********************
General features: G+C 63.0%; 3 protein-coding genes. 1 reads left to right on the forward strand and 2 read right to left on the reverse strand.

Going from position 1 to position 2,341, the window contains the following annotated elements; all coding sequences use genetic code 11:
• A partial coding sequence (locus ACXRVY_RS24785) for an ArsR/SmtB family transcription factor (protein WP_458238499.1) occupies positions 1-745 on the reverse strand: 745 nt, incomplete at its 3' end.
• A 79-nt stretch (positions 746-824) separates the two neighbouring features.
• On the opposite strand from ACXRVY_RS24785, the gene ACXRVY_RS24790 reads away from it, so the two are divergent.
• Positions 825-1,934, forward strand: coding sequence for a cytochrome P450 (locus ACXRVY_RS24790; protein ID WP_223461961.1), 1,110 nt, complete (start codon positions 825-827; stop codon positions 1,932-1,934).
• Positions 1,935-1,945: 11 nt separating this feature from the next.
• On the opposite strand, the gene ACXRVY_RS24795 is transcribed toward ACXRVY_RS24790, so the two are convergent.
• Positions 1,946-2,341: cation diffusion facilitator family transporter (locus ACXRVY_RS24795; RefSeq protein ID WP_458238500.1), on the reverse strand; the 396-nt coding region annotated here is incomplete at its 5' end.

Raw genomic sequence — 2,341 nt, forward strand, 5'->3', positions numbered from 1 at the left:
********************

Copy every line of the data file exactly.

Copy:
General features: G+C 63.0%; 3 protein-coding genes. 1 reads left to right on the forward strand and 2 read right to left on the reverse strand.

Going from position 1 to position 2,341, the window contains the following annotated elements; all coding sequences use genetic code 11:
• A partial coding sequence (locus ACXRVY_RS24785) for an ArsR/SmtB family transcription factor (protein WP_458238499.1) occupies positions 1-745 on the reverse strand: 745 nt, incomplete at its 3' end.
• A 79-nt stretch (positions 746-824) separates the two neighbouring features.
• On the opposite strand from ACXRVY_RS24785, the gene ACXRVY_RS24790 reads away from it, so the two are divergent.
• Positions 825-1,934, forward strand: coding sequence for a cytochrome P450 (locus ACXRVY_RS24790; protein ID WP_223461961.1), 1,110 nt, complete (start codon positions 825-827; stop codon positions 1,932-1,934).
• Positions 1,935-1,945: 11 nt separating this feature from the next.
• On the opposite strand, the gene ACXRVY_RS24795 is transcribed toward ACXRVY_RS24790, so the two are convergent.
• Positions 1,946-2,341: cation diffusion facilitator family transporter (locus ACXRVY_RS24795; RefSeq protein ID WP_458238500.1), on the reverse strand; the 396-nt coding region annotated here is incomplete at its 5' end.

Raw genomic sequence — 2,341 nt, forward strand, 5'->3', positions numbered from 1 at the left: